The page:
When it comes to your colleagues, it’s important to pay attention to the little things.
‘Those comments where people might say, “How annoying is this guy?” can show the [pharmacist] is disconnected from what they’re doing,’ she said.
‘They might even come from people who you don’t necessarily pick up on as experiencing exhaustion.’
‘Being aware of what you’re experiencing and feeling and making a change so you can look after yourself is key.’
Kay Dunkley MPS
Once a person has reached burnout stage, they require a complete break from work to reset.
‘Seeing a doctor or counsellor to get some professional mental health advice may be beneficial,’ Ms Dunkley said.
Apps and services dedicated to supporting healthcare professionals through their unique challenges can provide an additional layer of support.
‘TEN by the Black Dog Institute is an e-health hub developed by health professionals, for health professionals,’ Ms Dunkley said.
Peer support groups such Hand-n-Hand can also provide a safe space for pharmacists to discuss challenges with like-minded individuals outside of the workplace.
Ms Huxhugen said that it took a while to dig herself out of the rut, with the help of family, friends and some psychology.
‘I got absolutely no support from the workplace so had to rely on people that knew the real me,’ she said.
‘I listened to them and, with the help of my psychologist, I was able to start believing in myself again, know that I was capable of being a pharmacist, and that I wasn’t making errors.’
Establishing a workplace culture where it’s okay to take time off when you need it is also key.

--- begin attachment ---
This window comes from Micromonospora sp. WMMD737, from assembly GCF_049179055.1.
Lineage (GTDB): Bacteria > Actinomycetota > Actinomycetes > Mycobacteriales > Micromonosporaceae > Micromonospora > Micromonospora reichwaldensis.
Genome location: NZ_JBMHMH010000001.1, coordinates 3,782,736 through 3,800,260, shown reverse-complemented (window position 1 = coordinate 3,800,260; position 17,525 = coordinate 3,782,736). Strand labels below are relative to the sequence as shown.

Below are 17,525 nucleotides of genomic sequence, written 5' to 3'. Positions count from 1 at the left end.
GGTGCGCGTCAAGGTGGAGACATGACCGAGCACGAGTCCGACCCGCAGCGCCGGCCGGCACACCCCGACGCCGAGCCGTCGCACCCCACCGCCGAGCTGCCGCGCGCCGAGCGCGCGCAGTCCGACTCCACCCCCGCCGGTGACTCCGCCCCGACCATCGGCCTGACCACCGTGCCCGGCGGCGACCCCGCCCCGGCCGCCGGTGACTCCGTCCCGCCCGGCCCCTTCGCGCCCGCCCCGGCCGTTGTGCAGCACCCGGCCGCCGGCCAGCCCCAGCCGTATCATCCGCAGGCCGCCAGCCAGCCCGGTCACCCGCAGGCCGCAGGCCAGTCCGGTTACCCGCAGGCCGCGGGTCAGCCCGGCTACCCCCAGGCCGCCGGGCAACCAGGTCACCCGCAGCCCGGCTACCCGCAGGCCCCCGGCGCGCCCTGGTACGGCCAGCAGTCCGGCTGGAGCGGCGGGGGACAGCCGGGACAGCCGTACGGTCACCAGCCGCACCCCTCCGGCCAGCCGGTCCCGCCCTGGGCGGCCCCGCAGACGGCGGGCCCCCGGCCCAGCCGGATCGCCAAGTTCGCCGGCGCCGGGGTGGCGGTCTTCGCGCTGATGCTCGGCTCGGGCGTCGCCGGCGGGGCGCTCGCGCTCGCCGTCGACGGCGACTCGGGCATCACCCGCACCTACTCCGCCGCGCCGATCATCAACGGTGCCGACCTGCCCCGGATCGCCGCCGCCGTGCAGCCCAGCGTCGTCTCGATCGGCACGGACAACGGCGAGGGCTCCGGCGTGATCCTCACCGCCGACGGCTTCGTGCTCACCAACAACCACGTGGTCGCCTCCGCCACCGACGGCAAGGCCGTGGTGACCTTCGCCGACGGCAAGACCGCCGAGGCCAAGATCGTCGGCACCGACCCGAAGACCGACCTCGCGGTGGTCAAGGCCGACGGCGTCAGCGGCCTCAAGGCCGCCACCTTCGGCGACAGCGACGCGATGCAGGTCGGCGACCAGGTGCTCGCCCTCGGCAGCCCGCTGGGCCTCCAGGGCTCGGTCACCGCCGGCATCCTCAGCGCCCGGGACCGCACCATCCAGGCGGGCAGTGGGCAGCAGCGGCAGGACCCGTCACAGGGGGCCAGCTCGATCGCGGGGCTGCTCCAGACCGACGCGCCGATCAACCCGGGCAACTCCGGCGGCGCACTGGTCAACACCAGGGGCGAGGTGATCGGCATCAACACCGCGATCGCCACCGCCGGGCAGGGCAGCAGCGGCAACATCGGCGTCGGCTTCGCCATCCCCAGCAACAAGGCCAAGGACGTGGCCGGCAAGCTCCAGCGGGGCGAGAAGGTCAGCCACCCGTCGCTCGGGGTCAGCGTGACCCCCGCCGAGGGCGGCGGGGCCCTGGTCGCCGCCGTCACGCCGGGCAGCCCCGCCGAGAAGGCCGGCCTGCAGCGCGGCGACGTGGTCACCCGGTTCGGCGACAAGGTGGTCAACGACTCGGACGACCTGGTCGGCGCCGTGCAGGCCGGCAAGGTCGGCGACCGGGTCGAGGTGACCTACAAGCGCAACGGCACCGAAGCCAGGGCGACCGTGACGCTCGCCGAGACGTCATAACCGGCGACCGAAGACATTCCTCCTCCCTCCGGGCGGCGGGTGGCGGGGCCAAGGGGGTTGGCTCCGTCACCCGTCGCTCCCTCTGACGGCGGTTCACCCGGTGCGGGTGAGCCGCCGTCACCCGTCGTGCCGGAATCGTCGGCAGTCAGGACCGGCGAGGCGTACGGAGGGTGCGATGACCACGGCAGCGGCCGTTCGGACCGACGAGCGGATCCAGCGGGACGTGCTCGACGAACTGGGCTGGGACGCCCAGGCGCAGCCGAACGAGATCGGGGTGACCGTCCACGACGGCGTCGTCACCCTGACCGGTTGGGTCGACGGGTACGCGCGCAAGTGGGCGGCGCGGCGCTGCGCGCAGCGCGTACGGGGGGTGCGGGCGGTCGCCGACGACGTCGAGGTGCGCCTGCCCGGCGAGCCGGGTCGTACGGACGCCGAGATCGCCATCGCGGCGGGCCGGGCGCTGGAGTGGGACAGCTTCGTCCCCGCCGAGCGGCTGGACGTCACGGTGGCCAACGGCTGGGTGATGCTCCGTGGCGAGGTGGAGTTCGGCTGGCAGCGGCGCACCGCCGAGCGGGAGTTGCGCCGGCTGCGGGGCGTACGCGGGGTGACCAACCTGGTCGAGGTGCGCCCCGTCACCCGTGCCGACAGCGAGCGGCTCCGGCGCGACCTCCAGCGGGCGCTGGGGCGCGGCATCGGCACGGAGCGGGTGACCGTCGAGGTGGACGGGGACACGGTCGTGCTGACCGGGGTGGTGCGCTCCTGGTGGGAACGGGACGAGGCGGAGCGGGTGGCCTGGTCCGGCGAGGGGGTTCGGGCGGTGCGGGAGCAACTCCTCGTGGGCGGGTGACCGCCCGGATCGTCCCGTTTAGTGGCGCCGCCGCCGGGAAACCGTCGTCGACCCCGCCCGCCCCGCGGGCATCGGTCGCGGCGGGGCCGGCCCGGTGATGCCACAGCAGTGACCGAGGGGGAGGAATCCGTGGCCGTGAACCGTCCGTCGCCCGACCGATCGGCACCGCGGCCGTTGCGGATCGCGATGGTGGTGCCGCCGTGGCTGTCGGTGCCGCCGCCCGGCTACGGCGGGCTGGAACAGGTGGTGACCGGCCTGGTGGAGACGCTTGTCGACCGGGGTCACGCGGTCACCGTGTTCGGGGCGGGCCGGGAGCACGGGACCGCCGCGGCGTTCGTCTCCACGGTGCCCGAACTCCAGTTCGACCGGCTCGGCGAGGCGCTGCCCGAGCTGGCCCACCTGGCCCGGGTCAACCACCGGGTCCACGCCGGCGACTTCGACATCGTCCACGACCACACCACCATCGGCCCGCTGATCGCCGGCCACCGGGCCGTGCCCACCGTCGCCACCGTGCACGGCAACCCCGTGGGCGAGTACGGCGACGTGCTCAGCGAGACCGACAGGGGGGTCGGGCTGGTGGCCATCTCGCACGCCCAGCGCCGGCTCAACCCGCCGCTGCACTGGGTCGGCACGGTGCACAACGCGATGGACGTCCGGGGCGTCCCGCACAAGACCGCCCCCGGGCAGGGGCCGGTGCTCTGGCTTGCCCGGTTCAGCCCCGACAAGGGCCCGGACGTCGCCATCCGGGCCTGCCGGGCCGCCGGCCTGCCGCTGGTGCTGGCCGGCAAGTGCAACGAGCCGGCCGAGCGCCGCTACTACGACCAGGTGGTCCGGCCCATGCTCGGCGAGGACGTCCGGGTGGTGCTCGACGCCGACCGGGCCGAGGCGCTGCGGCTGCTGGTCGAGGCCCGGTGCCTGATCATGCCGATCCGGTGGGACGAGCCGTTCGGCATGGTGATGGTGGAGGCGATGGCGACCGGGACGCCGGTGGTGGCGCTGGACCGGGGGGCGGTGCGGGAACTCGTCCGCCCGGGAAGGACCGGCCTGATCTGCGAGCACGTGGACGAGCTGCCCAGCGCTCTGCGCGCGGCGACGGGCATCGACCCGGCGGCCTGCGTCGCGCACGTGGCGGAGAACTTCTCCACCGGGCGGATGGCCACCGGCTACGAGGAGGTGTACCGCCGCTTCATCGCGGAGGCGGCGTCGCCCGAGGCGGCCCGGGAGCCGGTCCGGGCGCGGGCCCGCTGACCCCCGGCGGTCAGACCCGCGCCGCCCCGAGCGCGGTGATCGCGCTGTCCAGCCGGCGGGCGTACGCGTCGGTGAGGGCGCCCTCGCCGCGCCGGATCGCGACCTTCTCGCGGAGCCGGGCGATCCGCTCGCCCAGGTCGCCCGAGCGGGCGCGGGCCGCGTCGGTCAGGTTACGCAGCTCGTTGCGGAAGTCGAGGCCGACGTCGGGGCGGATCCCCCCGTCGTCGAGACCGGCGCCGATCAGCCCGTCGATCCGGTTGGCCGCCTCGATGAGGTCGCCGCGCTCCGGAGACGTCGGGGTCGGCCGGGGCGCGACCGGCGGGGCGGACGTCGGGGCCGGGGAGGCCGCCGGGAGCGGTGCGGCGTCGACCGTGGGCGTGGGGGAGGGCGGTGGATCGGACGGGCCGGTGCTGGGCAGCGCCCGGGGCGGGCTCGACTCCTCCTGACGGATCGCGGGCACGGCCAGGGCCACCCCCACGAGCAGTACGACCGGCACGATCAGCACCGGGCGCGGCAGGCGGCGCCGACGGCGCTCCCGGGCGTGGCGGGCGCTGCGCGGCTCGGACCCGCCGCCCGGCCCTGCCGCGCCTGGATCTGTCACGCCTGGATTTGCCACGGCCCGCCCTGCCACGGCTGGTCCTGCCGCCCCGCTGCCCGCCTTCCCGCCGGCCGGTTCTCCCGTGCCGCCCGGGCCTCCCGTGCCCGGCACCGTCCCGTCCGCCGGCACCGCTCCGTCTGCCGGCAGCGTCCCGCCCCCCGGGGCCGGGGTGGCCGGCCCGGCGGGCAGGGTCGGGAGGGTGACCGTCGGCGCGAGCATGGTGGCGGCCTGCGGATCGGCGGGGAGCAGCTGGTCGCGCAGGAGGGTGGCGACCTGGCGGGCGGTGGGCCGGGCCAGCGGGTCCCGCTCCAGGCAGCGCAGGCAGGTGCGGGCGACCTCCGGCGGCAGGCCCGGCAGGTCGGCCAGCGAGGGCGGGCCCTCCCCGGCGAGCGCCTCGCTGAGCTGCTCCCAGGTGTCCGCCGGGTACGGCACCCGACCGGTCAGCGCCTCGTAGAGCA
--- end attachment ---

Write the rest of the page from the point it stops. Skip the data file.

‘It’s important to have a safe workplace environment where people can go to their boss and say, “Look, I’m really struggling at the moment, I think I need to take a bit of time off” without being made to feel guilty,’ Ms Dunkley said.
This can be difficult if you’re a pharmacy owner or sole practitioner, however. Partnerships in pharmacy practice make it easier for people to step away if needed, Ms Dunkley said.
Adequate staffing levels can also help to ease the pressure, including having enough staff if someone needs to take sick leave and allowing for rostered days off.
‘It’s hard, because pharmacies are obviously financially under pressure, but it’s important to look at what systems are in place to make things as efficient as possible,’ Ms Dunkley said.
‘This includes using support staff to do some of the clerical work, say, with vaccinations, so pharmacists can focus on administering vaccines and talking to patients about adverse effects.’
What helped Ms Huxhagen move forward professionally was downsizing, so she could work at a manageable pace, along with developing strong partnerships in a highly supportive and rewarding workplace.
The day she resigned from her community pharmacy role and was determined to turn her back on the profession, she received two job offers.
‘The one I chose was to lead a much smaller organisation than where I’d come from, so I didn’t have this huge weight of running five or six pharmacies, just one,’ she said.
‘The pharmacy owners were just so supportive. If I rang and asked for help, they gave it to me, and they kept saying “you’ve got this, you know how to do this, we trust you”.’
She also makes time for the aspects of pharmacy practice that she is passionate about, something her partners fully support.
‘I’m physically present as the pharmacy manager 3 days a week, but the rest of the time I focus on medicine management and consulting, which really gives me pleasure as a pharmacist,’ she added.